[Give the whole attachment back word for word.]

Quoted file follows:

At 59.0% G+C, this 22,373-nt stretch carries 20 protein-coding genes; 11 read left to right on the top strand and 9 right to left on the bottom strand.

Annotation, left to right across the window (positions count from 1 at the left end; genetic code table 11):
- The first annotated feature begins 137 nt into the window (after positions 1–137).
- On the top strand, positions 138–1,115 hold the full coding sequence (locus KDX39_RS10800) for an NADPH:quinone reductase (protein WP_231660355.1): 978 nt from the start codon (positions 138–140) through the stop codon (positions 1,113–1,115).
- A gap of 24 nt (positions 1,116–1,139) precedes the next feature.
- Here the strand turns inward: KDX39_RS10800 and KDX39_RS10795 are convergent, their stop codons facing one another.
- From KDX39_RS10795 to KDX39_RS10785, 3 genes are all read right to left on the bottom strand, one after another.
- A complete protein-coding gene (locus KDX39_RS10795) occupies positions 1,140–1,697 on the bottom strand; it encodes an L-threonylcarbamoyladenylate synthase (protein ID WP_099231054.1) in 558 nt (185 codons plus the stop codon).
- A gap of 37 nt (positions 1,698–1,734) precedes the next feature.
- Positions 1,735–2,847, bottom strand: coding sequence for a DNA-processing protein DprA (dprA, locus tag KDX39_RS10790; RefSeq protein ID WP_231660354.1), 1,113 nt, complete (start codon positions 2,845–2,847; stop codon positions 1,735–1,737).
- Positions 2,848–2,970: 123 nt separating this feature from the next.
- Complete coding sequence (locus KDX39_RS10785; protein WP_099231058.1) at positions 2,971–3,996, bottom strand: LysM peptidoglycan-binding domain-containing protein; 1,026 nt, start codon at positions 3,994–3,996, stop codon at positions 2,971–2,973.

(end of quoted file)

At 59.0% G+C, this 22,373-nt stretch carries 20 protein-coding genes; 11 read left to right on the top strand and 9 right to left on the bottom strand.

Annotation, left to right across the window (positions count from 1 at the left end; genetic code table 11):
- The first annotated feature begins 137 nt into the window (after positions 1–137).
- On the top strand, positions 138–1,115 hold the full coding sequence (locus KDX39_RS10800) for an NADPH:quinone reductase (protein WP_231660355.1): 978 nt from the start codon (positions 138–140) through the stop codon (positions 1,113–1,115).
- A gap of 24 nt (positions 1,116–1,139) precedes the next feature.
- Here the strand turns inward: KDX39_RS10800 and KDX39_RS10795 are convergent, their stop codons facing one another.
- From KDX39_RS10795 to KDX39_RS10785, 3 genes are all read right to left on the bottom strand, one after another.
- A complete protein-coding gene (locus KDX39_RS10795) occupies positions 1,140–1,697 on the bottom strand; it encodes an L-threonylcarbamoyladenylate synthase (protein ID WP_099231054.1) in 558 nt (185 codons plus the stop codon).
- A gap of 37 nt (positions 1,698–1,734) precedes the next feature.
- Positions 1,735–2,847, bottom strand: coding sequence for a DNA-processing protein DprA (dprA, locus tag KDX39_RS10790; RefSeq protein ID WP_231660354.1), 1,113 nt, complete (start codon positions 2,845–2,847; stop codon positions 1,735–1,737).
- Positions 2,848–2,970: 123 nt separating this feature from the next.
- Complete coding sequence (locus KDX39_RS10785; protein WP_099231058.1) at positions 2,971–3,996, bottom strand: LysM peptidoglycan-binding domain-containing protein; 1,026 nt, start codon at positions 3,994–3,996, stop codon at positions 2,971–2,973.